By Stephen Gibbs
BBC News, Havana
Step into any bar, restaurant or hospital in Havana, and you would be hard pushed to notice that Cuba has just followed the world in acting against smoking in public places.
The published government resolution on the issue is uncompromising: no smoking in enclosed public buildings; no cigarettes to be sold within 100 metres of schools; all cigarette machines banned.
Despite the new ban, cigarette sales to Cubans will still be subsidised
But so far, the reality has proved different.
In the tourist restaurants of old Havana, the ashtrays have been removed from some internal tables, and small hand-written "smoking area" signs put up.
Yet many people seem to be treating the new regulations with disdain.
As he drew on a Cuban "Hollywood" cigarette in the Café de Paris bar, Julio, a Cuban artist, told me that there were four things that he refused to give up in life: art, rum, women, and tobacco.
'Land of cigars'
Cubans are very used to having government involvement in almost every aspect of their lives.
The state dictates who can move house, buy a car or travel.
But by threatening to delve into what many regard as the sacrosanct pleasure of smoking, the government has pushed the patience of some.
"There will be a lot of problems with this," said Pedro, a former aircraft technician.
"If I am at the bar with my beer and someone tells me I cannot smoke, I will go mad," he said.
"Can you imagine living in the best land in the world for cigars and being told you cannot smoke? It's insane."
But not all Cubans think it is a bad idea. Some approve.
"The smoke really bothers me," said Josefa Rodriguez, a cook at Havana's Calixto Garcia hospital.
"People smoke in the kitchens, in the dining room, everywhere. Patients smoke in the wards. I don't like it. It's not correct."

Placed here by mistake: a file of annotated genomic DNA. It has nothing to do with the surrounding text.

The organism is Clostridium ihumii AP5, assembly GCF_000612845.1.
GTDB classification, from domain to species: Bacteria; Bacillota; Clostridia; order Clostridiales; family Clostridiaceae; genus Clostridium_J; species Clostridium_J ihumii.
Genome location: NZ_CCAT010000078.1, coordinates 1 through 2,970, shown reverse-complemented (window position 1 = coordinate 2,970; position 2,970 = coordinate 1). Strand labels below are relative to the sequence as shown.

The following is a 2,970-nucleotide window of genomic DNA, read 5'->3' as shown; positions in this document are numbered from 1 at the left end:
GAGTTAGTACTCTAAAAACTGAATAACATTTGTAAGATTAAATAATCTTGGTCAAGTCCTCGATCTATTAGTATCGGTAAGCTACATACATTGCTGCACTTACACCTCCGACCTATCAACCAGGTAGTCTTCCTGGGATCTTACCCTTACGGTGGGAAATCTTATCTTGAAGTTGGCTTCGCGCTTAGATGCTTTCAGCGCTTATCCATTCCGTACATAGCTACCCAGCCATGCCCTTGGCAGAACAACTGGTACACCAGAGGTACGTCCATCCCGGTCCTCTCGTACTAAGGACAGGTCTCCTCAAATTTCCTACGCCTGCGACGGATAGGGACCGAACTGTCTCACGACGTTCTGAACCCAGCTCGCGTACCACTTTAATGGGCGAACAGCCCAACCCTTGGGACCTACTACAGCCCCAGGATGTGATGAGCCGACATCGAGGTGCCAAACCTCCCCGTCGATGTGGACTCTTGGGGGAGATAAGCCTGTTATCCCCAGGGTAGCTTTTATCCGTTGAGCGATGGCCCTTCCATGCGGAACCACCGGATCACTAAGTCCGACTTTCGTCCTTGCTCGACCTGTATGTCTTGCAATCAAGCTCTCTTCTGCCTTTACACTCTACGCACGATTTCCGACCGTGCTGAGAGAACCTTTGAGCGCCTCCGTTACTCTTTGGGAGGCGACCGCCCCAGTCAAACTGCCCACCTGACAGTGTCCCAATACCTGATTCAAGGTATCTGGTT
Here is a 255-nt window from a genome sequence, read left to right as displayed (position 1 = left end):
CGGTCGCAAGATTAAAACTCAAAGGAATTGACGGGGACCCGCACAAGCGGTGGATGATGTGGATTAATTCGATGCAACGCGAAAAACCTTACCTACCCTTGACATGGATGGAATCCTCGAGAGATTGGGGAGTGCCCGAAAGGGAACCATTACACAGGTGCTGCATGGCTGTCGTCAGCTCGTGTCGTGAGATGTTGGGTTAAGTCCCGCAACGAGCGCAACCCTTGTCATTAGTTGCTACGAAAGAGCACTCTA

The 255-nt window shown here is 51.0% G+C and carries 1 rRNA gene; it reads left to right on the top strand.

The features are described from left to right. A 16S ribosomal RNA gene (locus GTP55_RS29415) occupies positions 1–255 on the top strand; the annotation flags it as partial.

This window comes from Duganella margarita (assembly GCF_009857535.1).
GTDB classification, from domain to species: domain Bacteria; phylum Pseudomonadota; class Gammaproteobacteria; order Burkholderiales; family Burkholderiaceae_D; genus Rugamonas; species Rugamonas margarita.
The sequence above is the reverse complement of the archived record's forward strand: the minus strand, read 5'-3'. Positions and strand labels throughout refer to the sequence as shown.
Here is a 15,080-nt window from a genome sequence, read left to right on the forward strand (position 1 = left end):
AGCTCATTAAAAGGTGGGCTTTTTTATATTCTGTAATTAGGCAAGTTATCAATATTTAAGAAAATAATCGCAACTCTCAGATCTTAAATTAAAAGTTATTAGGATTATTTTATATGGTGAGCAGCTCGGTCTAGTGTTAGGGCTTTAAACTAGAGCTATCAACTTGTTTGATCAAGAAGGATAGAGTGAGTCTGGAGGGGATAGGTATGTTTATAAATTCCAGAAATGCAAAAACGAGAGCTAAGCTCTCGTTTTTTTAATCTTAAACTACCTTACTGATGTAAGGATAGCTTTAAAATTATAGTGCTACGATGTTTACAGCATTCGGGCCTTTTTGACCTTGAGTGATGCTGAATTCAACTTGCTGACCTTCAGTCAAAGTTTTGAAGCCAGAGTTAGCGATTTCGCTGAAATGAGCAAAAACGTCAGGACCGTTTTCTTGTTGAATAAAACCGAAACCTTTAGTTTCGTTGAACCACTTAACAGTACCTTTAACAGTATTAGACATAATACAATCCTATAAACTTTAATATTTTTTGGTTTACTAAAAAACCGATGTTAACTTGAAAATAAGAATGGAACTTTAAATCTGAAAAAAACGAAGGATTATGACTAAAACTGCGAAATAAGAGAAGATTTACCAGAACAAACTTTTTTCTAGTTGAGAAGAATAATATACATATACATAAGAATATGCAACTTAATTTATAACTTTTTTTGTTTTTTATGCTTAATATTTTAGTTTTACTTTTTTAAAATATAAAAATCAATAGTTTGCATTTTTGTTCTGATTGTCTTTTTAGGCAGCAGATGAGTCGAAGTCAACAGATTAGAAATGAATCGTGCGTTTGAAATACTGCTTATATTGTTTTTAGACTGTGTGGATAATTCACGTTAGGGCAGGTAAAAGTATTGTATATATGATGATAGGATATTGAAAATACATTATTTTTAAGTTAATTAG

Cigar smoking is still seen by many Cubans as a taste of the highlife
Cuba has some of the best statistics in the world when it comes to public healthcare.
This country's infant mortality rate ranks with some of the richest countries.
Cuban life expectancy is 76.
Some believe that Fidel Castro, who is 78 and who gave up cigars almost 20 years ago, is determined to raise that figure, and has decided that an anti-smoking drive is the solution.
If so, he will be battling against a culture that is seriously ingrained in Cuban society.
It was in Cuba, after all, that in 1492, Columbus is believed to have first seen a tobacco leaf being smoked.
Moises Saab, a 57-year-old journalist, took up smoking when he was just 11 years old.
As he lights up a dark Cuban cigarette in his Havana apartment, he tells me that in the pre-revolutionary 1950s, that was not especially unusual.
"In my generation, we wanted to be grown up, to show off to the girls that we were big guys like the cowboys in the films. It was normal."
He voice, a deep baritone, betrays his two-packet-a-day habit.
There is more than an element of a mixed message in Cuba's anti-smoking drive.
While appealing to Cubans to consider the health risks of tobacco, this country not only produces millions of cigars each year, but also subsidises cigarette sales to its population.
Every Cuban over 50 is entitled to three packets of cigarettes a month, at approximately seven US cents a packet.
The government has indicated no intention to change that policy.
A sign, perhaps, that this rebel island will not be becoming a haven for non-smokers any time soon.